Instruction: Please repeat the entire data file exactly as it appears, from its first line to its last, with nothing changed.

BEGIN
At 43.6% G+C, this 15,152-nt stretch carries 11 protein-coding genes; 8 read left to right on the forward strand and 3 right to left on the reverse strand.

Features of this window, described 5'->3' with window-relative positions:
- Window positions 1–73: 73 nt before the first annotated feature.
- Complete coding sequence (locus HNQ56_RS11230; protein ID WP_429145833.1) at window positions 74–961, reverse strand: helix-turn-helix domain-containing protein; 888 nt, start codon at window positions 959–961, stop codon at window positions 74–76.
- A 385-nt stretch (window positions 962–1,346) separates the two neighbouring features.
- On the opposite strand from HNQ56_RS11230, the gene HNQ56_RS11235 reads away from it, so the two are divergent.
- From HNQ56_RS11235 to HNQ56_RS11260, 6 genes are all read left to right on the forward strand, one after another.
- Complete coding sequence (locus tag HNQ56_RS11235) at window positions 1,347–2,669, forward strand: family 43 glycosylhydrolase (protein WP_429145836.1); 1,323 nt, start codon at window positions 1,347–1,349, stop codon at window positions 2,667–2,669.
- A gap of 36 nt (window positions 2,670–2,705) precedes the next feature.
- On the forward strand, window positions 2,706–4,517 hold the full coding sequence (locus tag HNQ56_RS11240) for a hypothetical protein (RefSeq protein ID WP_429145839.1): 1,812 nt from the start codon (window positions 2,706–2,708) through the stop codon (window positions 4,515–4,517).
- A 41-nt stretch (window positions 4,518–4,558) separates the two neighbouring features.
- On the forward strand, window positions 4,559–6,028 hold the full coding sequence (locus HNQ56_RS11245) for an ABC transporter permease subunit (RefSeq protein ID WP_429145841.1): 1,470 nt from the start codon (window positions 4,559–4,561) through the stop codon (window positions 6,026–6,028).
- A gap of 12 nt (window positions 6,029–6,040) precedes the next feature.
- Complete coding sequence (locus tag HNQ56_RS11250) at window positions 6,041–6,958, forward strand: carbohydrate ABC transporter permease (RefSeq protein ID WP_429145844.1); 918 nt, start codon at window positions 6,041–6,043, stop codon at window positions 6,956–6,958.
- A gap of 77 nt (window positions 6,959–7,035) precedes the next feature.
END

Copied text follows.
At 43.6% G+C, this 15,152-nt stretch carries 11 protein-coding genes; 8 read left to right on the forward strand and 3 right to left on the reverse strand.

Features of this window, described 5'->3' with window-relative positions:
- Window positions 1–73: 73 nt before the first annotated feature.
- Complete coding sequence (locus HNQ56_RS11230; protein ID WP_429145833.1) at window positions 74–961, reverse strand: helix-turn-helix domain-containing protein; 888 nt, start codon at window positions 959–961, stop codon at window positions 74–76.
- A 385-nt stretch (window positions 962–1,346) separates the two neighbouring features.
- On the opposite strand from HNQ56_RS11230, the gene HNQ56_RS11235 reads away from it, so the two are divergent.
- From HNQ56_RS11235 to HNQ56_RS11260, 6 genes are all read left to right on the forward strand, one after another.
- Complete coding sequence (locus tag HNQ56_RS11235) at window positions 1,347–2,669, forward strand: family 43 glycosylhydrolase (protein WP_429145836.1); 1,323 nt, start codon at window positions 1,347–1,349, stop codon at window positions 2,667–2,669.
- A gap of 36 nt (window positions 2,670–2,705) precedes the next feature.
- On the forward strand, window positions 2,706–4,517 hold the full coding sequence (locus tag HNQ56_RS11240) for a hypothetical protein (RefSeq protein ID WP_429145839.1): 1,812 nt from the start codon (window positions 2,706–2,708) through the stop codon (window positions 4,515–4,517).
- A 41-nt stretch (window positions 4,518–4,558) separates the two neighbouring features.
- On the forward strand, window positions 4,559–6,028 hold the full coding sequence (locus HNQ56_RS11245) for an ABC transporter permease subunit (RefSeq protein ID WP_429145841.1): 1,470 nt from the start codon (window positions 4,559–4,561) through the stop codon (window positions 6,026–6,028).
- A gap of 12 nt (window positions 6,029–6,040) precedes the next feature.
- Complete coding sequence (locus tag HNQ56_RS11250) at window positions 6,041–6,958, forward strand: carbohydrate ABC transporter permease (RefSeq protein ID WP_429145844.1); 918 nt, start codon at window positions 6,041–6,043, stop codon at window positions 6,956–6,958.
- A gap of 77 nt (window positions 6,959–7,035) precedes the next feature.